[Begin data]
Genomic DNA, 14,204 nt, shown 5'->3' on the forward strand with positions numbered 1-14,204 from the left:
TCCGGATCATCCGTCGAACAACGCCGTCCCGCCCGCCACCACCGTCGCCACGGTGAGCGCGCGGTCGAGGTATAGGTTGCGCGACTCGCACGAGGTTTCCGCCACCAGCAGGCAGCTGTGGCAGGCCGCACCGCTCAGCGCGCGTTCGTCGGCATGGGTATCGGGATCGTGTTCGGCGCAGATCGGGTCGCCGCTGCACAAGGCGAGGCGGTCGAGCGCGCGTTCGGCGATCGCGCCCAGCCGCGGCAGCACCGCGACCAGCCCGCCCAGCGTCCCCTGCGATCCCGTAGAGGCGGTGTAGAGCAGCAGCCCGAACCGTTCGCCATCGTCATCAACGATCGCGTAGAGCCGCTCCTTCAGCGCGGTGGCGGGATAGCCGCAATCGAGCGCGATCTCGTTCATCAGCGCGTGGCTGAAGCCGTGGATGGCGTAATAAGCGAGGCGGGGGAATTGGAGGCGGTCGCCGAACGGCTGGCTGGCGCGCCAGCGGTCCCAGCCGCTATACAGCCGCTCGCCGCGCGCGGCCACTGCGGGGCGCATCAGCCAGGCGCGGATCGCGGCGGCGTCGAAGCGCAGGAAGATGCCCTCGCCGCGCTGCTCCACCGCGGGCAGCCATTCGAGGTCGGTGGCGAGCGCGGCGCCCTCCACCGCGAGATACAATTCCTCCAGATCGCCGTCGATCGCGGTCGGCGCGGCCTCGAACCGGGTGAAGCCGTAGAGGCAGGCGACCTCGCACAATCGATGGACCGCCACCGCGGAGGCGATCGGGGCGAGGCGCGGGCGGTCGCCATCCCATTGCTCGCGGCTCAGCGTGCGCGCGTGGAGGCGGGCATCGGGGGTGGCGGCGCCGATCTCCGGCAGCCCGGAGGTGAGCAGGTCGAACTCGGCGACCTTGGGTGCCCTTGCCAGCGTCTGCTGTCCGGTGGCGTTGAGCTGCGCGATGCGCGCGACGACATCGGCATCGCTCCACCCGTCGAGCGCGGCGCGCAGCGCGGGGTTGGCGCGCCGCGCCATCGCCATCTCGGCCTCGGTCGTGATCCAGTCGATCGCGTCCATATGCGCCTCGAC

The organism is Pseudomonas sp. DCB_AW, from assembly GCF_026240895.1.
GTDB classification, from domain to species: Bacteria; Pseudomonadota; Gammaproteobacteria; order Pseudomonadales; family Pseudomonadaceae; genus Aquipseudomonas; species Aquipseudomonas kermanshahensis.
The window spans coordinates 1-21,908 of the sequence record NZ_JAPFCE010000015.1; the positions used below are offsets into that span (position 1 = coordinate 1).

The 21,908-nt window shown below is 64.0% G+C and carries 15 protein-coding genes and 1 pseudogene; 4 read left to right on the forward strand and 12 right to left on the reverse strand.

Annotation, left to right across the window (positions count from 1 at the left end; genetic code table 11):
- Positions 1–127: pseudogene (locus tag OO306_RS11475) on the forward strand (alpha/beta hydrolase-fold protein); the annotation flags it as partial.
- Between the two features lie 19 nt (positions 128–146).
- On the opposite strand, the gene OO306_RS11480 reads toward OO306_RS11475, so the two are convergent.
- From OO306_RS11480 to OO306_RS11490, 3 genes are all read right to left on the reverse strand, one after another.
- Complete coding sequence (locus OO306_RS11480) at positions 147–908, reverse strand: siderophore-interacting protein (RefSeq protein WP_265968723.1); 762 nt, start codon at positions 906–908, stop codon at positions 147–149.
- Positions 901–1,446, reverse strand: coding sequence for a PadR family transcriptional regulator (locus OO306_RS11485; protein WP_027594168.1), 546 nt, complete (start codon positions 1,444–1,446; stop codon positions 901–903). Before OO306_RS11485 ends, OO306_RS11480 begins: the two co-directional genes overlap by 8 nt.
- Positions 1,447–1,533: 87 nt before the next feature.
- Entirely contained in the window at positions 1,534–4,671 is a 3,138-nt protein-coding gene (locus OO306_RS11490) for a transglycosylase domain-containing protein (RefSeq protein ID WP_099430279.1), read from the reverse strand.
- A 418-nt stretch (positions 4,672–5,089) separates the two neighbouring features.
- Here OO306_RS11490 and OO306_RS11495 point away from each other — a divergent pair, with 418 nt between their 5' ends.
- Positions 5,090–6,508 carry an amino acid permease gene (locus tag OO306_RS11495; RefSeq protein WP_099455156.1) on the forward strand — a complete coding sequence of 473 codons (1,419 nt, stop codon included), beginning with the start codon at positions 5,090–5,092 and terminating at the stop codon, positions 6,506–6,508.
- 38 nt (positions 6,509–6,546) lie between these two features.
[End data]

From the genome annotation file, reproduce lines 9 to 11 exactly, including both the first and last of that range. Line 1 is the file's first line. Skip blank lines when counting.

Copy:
- Between the two features lie 19 nt (positions 128–146).
- On the opposite strand, the gene OO306_RS11480 reads toward OO306_RS11475, so the two are convergent.
- From OO306_RS11480 to OO306_RS11490, 3 genes are all read right to left on the reverse strand, one after another.